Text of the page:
Review: Home by Leila S. Chudori, translated by John H. McGlynn

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May 8, 2017 by Zoë

Home, the English-language translation of Pulang by Leila S. Chudori, is about what happens to Indonesian communists who happen to be outside of Indonesia when the communist purge of 1965 begins taking place. The story focuses on Dimas, who finds himself in France and unable to return to Indonesia, and his eventual family. The story stretches all the way to the eventual fall of the New Order regime in 1998.

The Good
It can be hard to find well-written Indonesian novels, but this is definitely one of them. In terms of plotting and pacing, the novel holds up very well. It also addresses a very interesting scenario and an event in Indonesian history that is often overlooked. (Though less so recently.)

I was particularly drawn to the story of Dimas’s daughter, Lintang, who grows up in France with a French mother. She is raised amongst Indonesians of Dimas’s generation, who are also in exile like her father, but also clearly is influenced by France. While I didn’t always connect with her, I found her experience as the child of a foreigner in a Western country to be on the whole relatable and authentic.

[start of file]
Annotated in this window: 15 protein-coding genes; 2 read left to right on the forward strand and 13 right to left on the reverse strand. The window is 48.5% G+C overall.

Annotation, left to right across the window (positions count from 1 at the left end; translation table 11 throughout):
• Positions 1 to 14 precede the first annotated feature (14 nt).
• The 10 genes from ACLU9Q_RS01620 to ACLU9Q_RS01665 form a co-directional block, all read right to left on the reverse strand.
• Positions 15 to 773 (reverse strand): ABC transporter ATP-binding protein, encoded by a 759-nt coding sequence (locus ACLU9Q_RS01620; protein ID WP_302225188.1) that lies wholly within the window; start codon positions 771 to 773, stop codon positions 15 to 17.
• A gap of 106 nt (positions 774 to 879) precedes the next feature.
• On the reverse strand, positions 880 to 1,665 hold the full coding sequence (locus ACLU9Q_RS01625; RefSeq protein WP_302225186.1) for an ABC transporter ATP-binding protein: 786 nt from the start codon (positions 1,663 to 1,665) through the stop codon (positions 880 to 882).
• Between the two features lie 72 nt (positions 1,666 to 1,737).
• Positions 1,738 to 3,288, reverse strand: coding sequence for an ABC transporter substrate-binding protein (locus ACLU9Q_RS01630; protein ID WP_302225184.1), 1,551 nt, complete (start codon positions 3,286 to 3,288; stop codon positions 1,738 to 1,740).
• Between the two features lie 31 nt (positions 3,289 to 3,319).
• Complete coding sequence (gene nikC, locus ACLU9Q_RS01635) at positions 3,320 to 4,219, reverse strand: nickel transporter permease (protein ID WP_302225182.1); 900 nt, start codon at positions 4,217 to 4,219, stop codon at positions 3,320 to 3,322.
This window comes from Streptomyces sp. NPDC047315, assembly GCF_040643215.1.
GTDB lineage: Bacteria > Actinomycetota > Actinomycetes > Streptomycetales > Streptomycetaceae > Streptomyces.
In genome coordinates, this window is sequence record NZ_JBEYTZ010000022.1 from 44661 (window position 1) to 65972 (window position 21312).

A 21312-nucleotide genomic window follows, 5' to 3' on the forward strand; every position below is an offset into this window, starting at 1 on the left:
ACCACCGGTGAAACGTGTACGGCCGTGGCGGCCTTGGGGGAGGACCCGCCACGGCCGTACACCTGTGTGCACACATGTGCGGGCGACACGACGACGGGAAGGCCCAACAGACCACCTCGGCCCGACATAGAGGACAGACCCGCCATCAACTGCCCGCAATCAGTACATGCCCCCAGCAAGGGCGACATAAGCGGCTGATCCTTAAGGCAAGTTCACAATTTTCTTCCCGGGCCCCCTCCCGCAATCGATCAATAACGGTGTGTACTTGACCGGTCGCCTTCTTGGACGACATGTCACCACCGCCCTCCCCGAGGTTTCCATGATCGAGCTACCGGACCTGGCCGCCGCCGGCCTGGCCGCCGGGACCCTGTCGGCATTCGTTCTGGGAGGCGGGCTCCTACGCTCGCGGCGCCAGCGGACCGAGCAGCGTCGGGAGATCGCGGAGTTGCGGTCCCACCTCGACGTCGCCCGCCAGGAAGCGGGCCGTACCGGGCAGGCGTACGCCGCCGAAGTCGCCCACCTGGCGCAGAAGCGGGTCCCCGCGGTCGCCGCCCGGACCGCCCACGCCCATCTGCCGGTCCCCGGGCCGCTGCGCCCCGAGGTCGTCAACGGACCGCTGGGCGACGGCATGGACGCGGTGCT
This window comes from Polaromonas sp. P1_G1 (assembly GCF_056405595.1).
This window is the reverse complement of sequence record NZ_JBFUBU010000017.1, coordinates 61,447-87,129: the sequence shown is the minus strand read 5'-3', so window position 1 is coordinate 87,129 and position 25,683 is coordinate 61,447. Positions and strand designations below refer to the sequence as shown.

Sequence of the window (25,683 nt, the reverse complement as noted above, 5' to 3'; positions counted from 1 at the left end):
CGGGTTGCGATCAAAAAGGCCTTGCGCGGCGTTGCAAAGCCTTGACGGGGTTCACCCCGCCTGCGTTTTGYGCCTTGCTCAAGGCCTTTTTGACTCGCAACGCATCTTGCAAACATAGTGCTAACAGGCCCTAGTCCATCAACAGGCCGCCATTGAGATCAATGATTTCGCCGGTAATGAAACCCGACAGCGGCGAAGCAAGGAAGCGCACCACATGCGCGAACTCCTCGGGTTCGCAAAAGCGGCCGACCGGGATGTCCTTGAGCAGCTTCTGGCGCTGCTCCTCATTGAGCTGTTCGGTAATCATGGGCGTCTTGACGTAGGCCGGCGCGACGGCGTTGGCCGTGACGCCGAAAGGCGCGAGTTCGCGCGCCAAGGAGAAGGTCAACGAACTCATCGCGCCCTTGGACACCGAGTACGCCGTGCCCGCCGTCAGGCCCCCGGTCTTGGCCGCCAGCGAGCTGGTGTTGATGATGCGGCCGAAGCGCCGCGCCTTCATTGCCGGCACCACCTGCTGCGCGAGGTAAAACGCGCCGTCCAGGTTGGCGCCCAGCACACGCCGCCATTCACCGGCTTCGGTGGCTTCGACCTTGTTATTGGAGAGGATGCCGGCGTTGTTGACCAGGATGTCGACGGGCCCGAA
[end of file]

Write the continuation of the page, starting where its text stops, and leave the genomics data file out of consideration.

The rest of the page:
The translation is also lovely. Translating fiction in Indonesian can sometimes result in a very stilted product, but John H. McGlynn has done a fine job with this translation.

The Bad
Lintang, in particular, makes some questionable relationship choices and finds herself falling in love at first sight, which made me roll my eyes a little bit even though it was remarked upon in the text itself. There are other instances of somewhat unbelievable love affairs, but that happens a lot in Indonesian fiction, so I guess I’m more willing to forgive it? That or the good outweighs the bad.

The Verdict
I really liked this. The translation is very good, the plot is very good, the characters are interesting and believable. I definitely recommend this one!

“Then the next bomb dropped: our passports were revoked and we became, in an instant, a band of stateless people with no fixed identity.”



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